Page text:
In contrast to these options, “humble orthodoxy” grows in the rich soil of God’s grace with an unrelenting focus on the glory of God and the welfare of others. Arrogant orthodoxy and humble heterodoxy have one thing in common: they flourish best when focused on your own interests. A doctrinal stalwart who’s proud and condescending is usually just concerned with being right; a person who’s too nice to say anything confrontational is only worried about self-preservation. Neither was an option for the apostle Paul. “For Paul, [preservation of Christian orthodoxy] wasn’t about proving someone else wrong, winning an argument, or adding people to his little club. For Paul, orthodoxy made the difference between life and death, heaven and hell” (9). So “truth matters,” Harris writes, “but so does our attitude” (12).
Keys to Humble Orthodoxy
Yet it might be easy among those most fervent for the truth to mistake self-righteous pride for godly zeal. “We tell ourselves that we’re fighting for orthodoxy and for biblical faithfulness,” Harris observes, “but in subtle ways our heart struggle becomes about our identity, our rightness, our purity, our truth. And it becomes less and less about who God is and his glory and his name” (23). These motivations are countered, however, when the worship of God becomes our all-consuming focus. “[Worship] must always be the driving passion behind our pursuit of biblical orthodoxy. Not to prove ourselves right or better than someone else but to better worship the holy God, the one who forgives and accepts us for Christ’s sake alone” (25). When our supreme desire is to delight in the God of truth, we’ll often find that humble, holy affections follow in the wake of genuine worship.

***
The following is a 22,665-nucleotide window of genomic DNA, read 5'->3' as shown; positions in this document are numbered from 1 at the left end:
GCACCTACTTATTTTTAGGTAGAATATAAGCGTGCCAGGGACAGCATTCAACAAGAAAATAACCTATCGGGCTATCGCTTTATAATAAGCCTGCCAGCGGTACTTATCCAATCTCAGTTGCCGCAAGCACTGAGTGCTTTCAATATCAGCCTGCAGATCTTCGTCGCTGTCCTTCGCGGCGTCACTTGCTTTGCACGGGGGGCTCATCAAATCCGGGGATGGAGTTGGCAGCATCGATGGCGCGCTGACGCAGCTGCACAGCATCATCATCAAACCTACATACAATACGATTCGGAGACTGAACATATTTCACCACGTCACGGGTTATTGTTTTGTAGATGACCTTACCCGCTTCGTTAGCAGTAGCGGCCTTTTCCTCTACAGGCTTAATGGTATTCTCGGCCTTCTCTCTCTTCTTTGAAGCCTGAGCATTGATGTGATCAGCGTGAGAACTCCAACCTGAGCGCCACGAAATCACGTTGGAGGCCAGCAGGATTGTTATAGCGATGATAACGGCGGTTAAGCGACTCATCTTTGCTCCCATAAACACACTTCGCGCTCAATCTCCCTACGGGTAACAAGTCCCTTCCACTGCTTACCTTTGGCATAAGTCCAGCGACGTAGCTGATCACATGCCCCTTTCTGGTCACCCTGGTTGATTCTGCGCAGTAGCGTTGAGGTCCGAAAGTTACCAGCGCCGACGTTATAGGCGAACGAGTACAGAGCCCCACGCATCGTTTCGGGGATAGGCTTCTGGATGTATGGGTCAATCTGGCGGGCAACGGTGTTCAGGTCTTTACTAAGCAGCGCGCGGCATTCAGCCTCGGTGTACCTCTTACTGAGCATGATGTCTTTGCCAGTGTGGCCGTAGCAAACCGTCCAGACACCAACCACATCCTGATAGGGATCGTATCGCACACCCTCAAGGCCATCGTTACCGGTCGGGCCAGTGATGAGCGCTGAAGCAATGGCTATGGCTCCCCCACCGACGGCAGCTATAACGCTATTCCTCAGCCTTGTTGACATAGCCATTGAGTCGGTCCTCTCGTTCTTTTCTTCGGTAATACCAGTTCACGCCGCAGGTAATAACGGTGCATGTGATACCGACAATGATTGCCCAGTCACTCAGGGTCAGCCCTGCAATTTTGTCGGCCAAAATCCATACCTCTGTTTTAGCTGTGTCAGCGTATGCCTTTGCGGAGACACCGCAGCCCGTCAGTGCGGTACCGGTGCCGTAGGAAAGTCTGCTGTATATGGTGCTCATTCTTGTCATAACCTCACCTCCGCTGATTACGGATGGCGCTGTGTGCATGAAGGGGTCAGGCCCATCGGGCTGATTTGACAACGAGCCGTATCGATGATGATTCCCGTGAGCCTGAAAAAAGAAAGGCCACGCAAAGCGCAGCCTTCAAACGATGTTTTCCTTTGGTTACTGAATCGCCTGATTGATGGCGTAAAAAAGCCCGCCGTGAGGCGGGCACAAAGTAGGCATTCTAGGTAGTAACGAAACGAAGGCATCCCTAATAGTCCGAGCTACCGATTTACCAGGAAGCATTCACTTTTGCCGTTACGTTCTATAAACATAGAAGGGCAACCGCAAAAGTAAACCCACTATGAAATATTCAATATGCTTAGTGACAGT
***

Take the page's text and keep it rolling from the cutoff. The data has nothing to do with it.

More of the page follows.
Ironically, Harris’s exhortations will only have the effect of strengthening our pride if we aren’t careful to go to the root of genuine humility. At the very bottom of humble orthodoxy is a wholehearted recognition of God’s grace (18–22). God’s mercy alone—not our intellect, personal righteousness, good works, or any other factor—is the reason why we’ve embraced Christ. Regularly returning to this foundational truth will help slay pride and cultivate true humility.